9. Contributions of temporal segregation, oviposition choice, and non-additive effects of competitors to invasion success of Aedes japonicus (Diptera: Culicidae) in North America

    PubMed Central

    Murrell, Ebony G.; Noden, Bruce H.; Juliano, Steven A.

    2015-01-01

    The mosquito Aedes japonicus (Diptera: Culicidae) has spread rapidly through North America since its introduction in the 1990s. The mechanisms underlying its establishment in container communities occupied by competitors Aedes triseriatus and Aedes albopictus are unclear. Possibilities include (A) temporal separation of A. japonicus from other Aedes, (B) oviposition avoidance by A. japonicus of sites containing heterospecific Aedes larvae, and (C) non-additive competitive effects in assemblages of multiple Aedes. Containers sampled throughout the summer in an oak-hickory forest near Eureka, MO showed peak abundance for A. japonicus occurring significantly earlier in the season than either of the other Aedes species. Despite this, A. japonicus co-occurred with one other Aedes species in 53 % of samples when present, and co-occurred with both other Aedes in 18 % of samples. In a field oviposition experiment, A. japonicus laid significantly more eggs in forest edge containers than in forest interior containers, but did not avoid containers with low or high densities of larvae of A. triseriatus, A. albopictus, or both, compared to containers without larvae. Interspecific competitive effects (measured as decrease in the index of performance, λ′) of A. triseriatus or A. albopictus alone on A. japonicus larvae were not evident at the densities used, but the effect of both Aedes combined was significantly negative and super-additive of effects of individual interspecific competitors. Thus, neither oviposition avoidance of competitors nor non-additive competitive effects contribute to the invasion success of A. japonicus in North America. Distinct seasonal phenology may reduce competitive interactions with resident Aedes. PMID:26101466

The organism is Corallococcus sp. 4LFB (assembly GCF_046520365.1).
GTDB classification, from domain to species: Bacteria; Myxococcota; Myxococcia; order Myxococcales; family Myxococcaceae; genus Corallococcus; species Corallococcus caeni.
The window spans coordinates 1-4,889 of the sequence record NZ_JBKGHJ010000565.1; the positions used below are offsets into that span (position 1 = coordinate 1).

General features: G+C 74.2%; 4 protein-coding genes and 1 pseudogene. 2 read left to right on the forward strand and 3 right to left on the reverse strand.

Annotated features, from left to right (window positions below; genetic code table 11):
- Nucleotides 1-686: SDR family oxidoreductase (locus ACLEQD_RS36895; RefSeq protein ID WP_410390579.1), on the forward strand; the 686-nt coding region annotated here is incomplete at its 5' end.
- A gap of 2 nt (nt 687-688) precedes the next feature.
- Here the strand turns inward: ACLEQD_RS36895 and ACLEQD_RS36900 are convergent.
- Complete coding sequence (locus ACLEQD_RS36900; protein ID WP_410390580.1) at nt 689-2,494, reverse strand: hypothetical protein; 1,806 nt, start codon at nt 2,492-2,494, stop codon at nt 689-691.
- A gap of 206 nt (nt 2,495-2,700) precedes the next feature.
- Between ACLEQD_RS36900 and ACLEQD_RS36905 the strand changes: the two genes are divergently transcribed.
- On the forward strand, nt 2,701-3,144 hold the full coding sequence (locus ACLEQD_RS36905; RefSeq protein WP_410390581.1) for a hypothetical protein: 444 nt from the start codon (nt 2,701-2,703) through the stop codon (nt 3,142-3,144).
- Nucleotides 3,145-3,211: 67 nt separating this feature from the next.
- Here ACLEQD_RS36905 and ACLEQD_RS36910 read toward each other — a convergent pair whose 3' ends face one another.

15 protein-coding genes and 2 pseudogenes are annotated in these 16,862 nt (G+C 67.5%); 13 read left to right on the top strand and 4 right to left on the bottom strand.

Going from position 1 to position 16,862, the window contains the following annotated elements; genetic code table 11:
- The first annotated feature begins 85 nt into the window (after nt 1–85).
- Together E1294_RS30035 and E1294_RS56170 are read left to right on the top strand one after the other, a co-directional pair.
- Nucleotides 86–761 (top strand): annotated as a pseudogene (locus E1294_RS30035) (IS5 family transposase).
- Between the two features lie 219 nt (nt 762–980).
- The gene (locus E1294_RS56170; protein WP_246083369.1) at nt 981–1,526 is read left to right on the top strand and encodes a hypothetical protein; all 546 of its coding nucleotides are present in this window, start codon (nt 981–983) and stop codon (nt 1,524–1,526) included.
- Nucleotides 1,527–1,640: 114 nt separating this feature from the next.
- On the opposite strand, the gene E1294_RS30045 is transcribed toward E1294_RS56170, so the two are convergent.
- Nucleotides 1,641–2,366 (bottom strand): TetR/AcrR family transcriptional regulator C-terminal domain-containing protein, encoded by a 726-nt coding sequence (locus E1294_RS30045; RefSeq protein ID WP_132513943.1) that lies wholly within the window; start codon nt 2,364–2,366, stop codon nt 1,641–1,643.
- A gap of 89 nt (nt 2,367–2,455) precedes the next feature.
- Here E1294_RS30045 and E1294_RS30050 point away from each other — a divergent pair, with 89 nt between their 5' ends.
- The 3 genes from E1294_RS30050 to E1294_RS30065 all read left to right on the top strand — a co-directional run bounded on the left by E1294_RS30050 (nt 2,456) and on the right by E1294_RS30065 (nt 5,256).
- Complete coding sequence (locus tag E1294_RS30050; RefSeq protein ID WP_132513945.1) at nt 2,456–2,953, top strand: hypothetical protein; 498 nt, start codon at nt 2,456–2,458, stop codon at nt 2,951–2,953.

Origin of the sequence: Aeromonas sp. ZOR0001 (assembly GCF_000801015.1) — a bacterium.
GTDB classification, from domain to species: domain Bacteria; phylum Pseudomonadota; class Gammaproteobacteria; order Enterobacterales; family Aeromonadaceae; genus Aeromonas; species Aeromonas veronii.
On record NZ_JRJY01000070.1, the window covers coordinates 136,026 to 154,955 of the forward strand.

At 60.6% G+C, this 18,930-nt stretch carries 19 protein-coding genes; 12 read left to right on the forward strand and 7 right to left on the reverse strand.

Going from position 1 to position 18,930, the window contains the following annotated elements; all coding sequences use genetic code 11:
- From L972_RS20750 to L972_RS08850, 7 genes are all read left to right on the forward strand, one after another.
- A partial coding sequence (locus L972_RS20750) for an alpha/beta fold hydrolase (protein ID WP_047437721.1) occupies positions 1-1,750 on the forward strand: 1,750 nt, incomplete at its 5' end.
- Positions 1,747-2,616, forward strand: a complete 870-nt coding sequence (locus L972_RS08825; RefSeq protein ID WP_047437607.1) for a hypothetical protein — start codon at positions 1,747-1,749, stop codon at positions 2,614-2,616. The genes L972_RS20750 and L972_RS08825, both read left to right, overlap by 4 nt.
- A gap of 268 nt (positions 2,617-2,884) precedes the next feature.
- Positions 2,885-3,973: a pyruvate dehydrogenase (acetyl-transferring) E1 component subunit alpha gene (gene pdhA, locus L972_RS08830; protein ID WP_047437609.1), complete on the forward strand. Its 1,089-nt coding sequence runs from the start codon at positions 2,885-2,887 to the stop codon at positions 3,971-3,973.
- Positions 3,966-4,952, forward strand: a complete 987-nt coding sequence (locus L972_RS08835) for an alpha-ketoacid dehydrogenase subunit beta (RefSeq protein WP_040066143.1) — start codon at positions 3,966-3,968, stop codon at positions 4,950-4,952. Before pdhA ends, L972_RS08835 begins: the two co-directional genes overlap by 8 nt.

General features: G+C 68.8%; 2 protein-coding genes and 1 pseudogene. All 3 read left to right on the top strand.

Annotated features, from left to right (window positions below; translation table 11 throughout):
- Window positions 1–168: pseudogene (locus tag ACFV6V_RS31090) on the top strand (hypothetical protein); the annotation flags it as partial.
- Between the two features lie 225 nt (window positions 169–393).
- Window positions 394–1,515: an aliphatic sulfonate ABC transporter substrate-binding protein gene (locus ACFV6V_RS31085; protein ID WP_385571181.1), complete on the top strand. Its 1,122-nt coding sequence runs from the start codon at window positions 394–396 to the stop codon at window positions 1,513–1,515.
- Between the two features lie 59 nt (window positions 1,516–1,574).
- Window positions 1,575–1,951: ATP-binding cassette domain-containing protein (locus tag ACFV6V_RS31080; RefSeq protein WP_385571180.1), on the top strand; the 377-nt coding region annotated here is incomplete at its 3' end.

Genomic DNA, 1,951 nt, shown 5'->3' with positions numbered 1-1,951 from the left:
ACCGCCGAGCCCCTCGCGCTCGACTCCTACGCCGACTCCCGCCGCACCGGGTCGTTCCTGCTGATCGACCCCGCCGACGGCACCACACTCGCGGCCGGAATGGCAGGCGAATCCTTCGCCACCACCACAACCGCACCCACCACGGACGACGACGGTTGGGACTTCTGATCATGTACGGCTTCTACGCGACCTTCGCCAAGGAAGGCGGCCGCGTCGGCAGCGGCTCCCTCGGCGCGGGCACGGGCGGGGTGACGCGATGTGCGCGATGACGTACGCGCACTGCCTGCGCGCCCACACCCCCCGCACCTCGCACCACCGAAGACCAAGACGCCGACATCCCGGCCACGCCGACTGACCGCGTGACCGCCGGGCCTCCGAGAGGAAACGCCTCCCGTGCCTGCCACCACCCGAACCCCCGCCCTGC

10. Metarhizium brunneum Blastospore Pathogenesis in Aedes aegypti Larvae: Attack on Several Fronts Accelerates Mortality

    PubMed Central

    Alkhaibari, Abeer M.; Carolino, Aline T.; Yavasoglu, Sare I.; Maffeis, Thierry; Mattoso, Thalles C.; Bull, James C.; Samuels, Richard I.; Butt, Tariq M.

    2016-01-01